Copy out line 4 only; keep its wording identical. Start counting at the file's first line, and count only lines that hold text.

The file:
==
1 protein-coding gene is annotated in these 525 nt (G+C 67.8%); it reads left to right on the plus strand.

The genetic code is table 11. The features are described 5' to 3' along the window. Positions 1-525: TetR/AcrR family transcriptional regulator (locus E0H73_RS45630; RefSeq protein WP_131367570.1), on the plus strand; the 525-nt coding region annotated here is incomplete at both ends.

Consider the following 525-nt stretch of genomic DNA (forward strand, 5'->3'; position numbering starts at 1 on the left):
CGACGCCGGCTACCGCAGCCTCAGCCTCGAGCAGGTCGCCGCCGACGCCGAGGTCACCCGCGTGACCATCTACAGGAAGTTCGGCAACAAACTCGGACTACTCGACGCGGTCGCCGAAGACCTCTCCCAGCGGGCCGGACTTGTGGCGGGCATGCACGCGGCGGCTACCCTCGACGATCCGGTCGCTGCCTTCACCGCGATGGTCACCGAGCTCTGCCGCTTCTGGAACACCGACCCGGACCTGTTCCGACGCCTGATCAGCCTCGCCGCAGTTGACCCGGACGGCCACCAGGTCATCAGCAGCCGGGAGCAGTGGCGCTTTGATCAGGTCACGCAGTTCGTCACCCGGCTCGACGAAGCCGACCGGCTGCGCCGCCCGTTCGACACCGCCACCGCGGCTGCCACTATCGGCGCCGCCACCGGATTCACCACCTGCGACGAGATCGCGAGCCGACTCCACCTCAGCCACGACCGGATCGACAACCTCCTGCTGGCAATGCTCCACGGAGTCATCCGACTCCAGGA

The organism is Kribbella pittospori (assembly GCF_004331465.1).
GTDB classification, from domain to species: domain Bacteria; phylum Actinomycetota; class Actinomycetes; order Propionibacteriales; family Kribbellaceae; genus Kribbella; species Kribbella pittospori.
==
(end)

CGACGCCGGCTACCGCAGCCTCAGCCTCGAGCAGGTCGCCGCCGACGCCGAGGTCACCCGCGTGACCATCTACAGGAAGTTCGGCAACAAACTCGGACTACTCGACGCGGTCGCCGAAGACCTCTCCCAGCGGGCCGGACTTGTGGCGGGCATGCACGCGGCGGCTACCCTCGACGATCCGGTCGCTGCCTTCACCGCGATGGTCACCGAGCTCTGCCGCTTCTGGAACACCGACCCGGACCTGTTCCGACGCCTGATCAGCCTCGCCGCAGTTGACCCGGACGGCCACCAGGTCATCAGCAGCCGGGAGCAGTGGCGCTTTGATCAGGTCACGCAGTTCGTCACCCGGCTCGACGAAGCCGACCGGCTGCGCCGCCCGTTCGACACCGCCACCGCGGCTGCCACTATCGGCGCCGCCACCGGATTCACCACCTGCGACGAGATCGCGAGCCGACTCCACCTCAGCCACGACCGGATCGACAACCTCCTGCTGGCAATGCTCCACGGAGTCATCCGACTCCAGGA